OU’s swatting event was a hoax, but the trauma it caused was real
Run. Hide. Fight.
Those were the words that ended the first of several text updates from OU’s emergency alert system on the night of April 7.
The Norman Police Department had received calls that appeared to be coming from OU’s campus. The caller told police there was a shooting at the Bizzell Memorial Library and that one of the caller’s friends had been shot. And in secondary calls to Norman dispatch, gunshots can be heard.
But as it turns out, it was a swatting incident — that is, a big hoax.
Last year, there were hundreds of swatting incidents at college and school campuses all over the country. And though these events turn out to be fake, the trauma people experience is real.
Manny Tijerina is a musical theater freshman at OU. That night, he and his girlfriend had attended a playwriting festival on campus and were hanging out afterward in the musical theater building. That’s when the text alert came.
They locked themselves in a women’s changing room, sat on the floor and waited. They squeezed between two large windows, “trying desperately” to keep their bodies and shadows out of the line of sight.
“I’m not just scared to lose my life,” Tijerina said. “I am scared that I’m going to hear gunshots right outside this window, right in this hallway. Because I don’t want that trauma to be with me, like, for the rest of my life. Even hearing the helicopters, it was kind of just really, really jarring.’
After about half an hour, he broke down and started crying. He said the fear had turned to anger.
“A lot of anger,” Tijerina said. “Less sadness. More anger. Angry that I have to worry about this stuff.”
Tijerina said though he acknowledges it could’ve been much worse, the experience still left him with lasting effects. A few days after the swatting, he said he was walking outside when he heard a loud “pop” followed by police sirens.
“I started walking faster, and my heart started beating faster, and I had to get back to the dorm and get back to the car really quick, because I didn’t want to be in a crossfire between a police officer — but then I looked over, and it was like a traffic stop,” Tijerina said. “I was like, what the hell? Is this like, what I have to live with now?”
The police response was also very real. Within about two minutes, police officers arrived on campus. Nate Tarver, Chief of Police at OUPD, said around 117 officers came in from all over the area. He said these events can be dangerous — officers are speeding to get there and mistakes can be made in the rush.
“Obviously, we don’t want to take out or involve any innocent party in trying to get there,” Tarver said. “We have to do due diligence on that side, but at the same time, have to be as quick as we can to get there, to stop any possible killing or assaults that are going on.”
Tarver said the 911 call itself “raised some eyebrows” when the caller said the shooting was at the Van Vleet Oval. While that is the formal name of that area of campus, it’s more commonly called the “South Oval.” But Tarver said there’s no time to question those calls — “you have to respond.”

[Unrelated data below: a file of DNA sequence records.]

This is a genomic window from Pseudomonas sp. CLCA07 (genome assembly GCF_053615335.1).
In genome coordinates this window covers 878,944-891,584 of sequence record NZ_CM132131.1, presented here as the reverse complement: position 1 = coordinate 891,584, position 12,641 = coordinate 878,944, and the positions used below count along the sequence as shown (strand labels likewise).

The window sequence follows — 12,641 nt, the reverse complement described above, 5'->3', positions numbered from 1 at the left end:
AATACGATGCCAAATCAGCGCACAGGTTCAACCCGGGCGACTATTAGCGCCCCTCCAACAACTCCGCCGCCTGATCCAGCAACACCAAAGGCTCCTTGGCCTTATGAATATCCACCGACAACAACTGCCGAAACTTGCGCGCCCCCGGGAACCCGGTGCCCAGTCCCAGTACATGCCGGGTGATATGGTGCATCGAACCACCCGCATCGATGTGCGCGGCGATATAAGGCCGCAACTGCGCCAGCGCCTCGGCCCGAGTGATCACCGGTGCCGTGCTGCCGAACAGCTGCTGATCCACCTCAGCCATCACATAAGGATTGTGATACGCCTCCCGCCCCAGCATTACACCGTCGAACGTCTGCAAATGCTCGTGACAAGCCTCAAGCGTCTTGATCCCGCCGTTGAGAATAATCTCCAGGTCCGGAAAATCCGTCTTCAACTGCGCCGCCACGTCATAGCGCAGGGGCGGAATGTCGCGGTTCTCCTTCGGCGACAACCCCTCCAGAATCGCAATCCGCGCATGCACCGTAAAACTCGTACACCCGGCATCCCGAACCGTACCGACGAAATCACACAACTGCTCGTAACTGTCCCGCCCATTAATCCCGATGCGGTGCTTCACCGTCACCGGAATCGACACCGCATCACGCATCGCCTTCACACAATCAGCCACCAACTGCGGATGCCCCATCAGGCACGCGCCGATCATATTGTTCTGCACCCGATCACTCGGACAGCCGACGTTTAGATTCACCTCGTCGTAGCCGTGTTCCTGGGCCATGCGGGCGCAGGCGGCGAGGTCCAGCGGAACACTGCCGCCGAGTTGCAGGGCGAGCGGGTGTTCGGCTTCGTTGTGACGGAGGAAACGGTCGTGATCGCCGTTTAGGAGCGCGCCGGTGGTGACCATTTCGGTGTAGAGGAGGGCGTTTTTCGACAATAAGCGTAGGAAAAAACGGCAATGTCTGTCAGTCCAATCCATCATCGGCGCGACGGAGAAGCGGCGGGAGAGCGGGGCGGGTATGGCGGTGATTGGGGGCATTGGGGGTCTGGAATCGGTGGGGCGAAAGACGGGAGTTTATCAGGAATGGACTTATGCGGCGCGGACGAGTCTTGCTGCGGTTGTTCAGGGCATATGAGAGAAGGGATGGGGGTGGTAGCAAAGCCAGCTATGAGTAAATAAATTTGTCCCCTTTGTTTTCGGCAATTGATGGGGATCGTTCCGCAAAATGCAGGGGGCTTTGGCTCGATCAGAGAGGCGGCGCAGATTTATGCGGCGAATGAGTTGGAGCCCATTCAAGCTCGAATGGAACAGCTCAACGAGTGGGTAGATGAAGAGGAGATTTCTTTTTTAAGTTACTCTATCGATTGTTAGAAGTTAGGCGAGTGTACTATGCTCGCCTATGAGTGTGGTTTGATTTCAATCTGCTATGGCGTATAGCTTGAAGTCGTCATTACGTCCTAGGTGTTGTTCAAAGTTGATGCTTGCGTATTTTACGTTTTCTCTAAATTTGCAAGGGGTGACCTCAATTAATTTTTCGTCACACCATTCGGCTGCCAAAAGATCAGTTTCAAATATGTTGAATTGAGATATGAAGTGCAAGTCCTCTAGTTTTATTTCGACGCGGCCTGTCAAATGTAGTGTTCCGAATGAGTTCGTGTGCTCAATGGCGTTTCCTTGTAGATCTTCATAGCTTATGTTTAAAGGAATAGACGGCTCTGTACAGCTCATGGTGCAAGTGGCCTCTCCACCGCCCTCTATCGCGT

“You don’t know until you check into it whether it’s fake,” Tarver said. “It’s real, and as real as it can get. And just like in that particular instance, it was very real until we determined that it wasn’t. We can’t afford to think any other way.”
He said if there’s any good that came from the swatting event, it’s that it offered an opportunity to see exactly what their response would look like in case of a real shooting. His department began looking at ways they could do things better, like managing specific lines of communication between different groups of officers.
“We couldn’t duplicate it under any other circumstances,” Tarver said. “So we take advantage of this being what it was, to look at it and say, ‘Okay, here’s what we can do differently next time.’”
The investigation into the OU incident is still ongoing, but university President Joseph Harroz said in a mass email they believed though the calls appeared like they were coming from campus, they likely came from outside of the country.
Jim Burkman is a professor at Oklahoma State University and directs the school’s Center of Telecommunications and Network Security. He explains it like this: every cell phone call is just a series of ones and zeros, and that tells the receiver who’s calling.
“So I can change those ones and zeroes to any number that I want,” Burkman said. “This is how you get spam calls from 000000 — they’re just changing those first packets of information, and there’s nothing that stops them from doing it.”
He said once the hacker has a stolen phone number to use, they can replace the ones and zeros.
“And I represent as having your phone number,” Burkman said. “It’s just that easy.”
Swatting incidents have also been known to involve AI voice programs that use a generated voice to make 911 calls. But Burkman cautions against blaming the tech, pointing to positive ways AI can help people. He says it’s about the humans — not the tech.
“There’s always going to be some people in our civilization who, for a myriad of reasons, don’t perform in ways that the rest of us do,” Burkman said. “It’s not about the technology, it just truly isn’t.”
As police departments and colleges continue to grapple with the meteoric rise in swatting events, Manny Tijerina said at least now he knows what to do — not if, but when this happens again.
And maybe it’ll be another hoax, but maybe it won’t be.
“I mean, I fully expect — especially being an actor, an entertainer — to go through things like this again,” Tijerina said. “And I mean, yeah, it’s just, it’s expected. It’s expected.”
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